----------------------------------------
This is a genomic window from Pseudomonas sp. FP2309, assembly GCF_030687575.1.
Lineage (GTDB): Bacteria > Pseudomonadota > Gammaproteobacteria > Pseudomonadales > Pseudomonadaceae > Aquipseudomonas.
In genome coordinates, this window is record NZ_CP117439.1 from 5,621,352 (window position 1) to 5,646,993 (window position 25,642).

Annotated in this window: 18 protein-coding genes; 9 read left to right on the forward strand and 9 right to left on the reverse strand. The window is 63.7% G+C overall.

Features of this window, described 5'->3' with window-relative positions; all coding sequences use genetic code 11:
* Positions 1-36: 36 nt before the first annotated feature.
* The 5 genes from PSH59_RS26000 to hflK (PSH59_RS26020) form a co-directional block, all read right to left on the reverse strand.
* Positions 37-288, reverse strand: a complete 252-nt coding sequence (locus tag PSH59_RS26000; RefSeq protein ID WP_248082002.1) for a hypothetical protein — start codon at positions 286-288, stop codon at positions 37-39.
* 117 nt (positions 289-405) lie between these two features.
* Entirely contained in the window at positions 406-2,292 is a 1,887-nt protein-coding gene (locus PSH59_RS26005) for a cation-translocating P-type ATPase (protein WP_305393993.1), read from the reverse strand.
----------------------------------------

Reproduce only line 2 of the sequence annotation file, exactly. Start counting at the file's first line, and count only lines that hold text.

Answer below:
Lineage (GTDB): Bacteria > Pseudomonadota > Gammaproteobacteria > Pseudomonadales > Pseudomonadaceae > Aquipseudomonas.